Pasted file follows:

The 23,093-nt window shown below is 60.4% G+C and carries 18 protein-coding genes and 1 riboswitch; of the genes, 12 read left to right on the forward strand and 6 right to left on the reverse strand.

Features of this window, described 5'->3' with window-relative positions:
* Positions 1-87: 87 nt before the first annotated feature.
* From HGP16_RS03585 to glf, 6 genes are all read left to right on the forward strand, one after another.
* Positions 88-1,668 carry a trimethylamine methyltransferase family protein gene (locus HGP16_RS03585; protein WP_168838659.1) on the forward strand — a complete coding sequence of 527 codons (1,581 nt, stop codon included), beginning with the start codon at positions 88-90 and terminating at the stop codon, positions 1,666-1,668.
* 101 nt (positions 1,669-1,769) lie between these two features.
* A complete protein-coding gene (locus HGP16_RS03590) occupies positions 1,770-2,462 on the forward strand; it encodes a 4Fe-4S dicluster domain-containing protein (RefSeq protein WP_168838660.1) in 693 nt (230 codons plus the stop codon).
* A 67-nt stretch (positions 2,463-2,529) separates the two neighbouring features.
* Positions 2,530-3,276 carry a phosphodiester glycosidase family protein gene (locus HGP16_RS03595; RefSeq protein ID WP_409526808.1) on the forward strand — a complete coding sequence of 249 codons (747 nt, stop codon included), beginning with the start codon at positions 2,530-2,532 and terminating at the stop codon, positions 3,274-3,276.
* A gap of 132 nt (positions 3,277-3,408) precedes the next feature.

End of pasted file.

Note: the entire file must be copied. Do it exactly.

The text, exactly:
The 23,093-nt window shown below is 60.4% G+C and carries 18 protein-coding genes and 1 riboswitch; of the genes, 12 read left to right on the forward strand and 6 right to left on the reverse strand.

Features of this window, described 5'->3' with window-relative positions:
* Positions 1-87: 87 nt before the first annotated feature.
* From HGP16_RS03585 to glf, 6 genes are all read left to right on the forward strand, one after another.
* Positions 88-1,668 carry a trimethylamine methyltransferase family protein gene (locus HGP16_RS03585; protein WP_168838659.1) on the forward strand — a complete coding sequence of 527 codons (1,581 nt, stop codon included), beginning with the start codon at positions 88-90 and terminating at the stop codon, positions 1,666-1,668.
* 101 nt (positions 1,669-1,769) lie between these two features.
* A complete protein-coding gene (locus HGP16_RS03590) occupies positions 1,770-2,462 on the forward strand; it encodes a 4Fe-4S dicluster domain-containing protein (RefSeq protein WP_168838660.1) in 693 nt (230 codons plus the stop codon).
* A 67-nt stretch (positions 2,463-2,529) separates the two neighbouring features.
* Positions 2,530-3,276 carry a phosphodiester glycosidase family protein gene (locus HGP16_RS03595; RefSeq protein ID WP_409526808.1) on the forward strand — a complete coding sequence of 249 codons (747 nt, stop codon included), beginning with the start codon at positions 2,530-2,532 and terminating at the stop codon, positions 3,274-3,276.
* A gap of 132 nt (positions 3,277-3,408) precedes the next feature.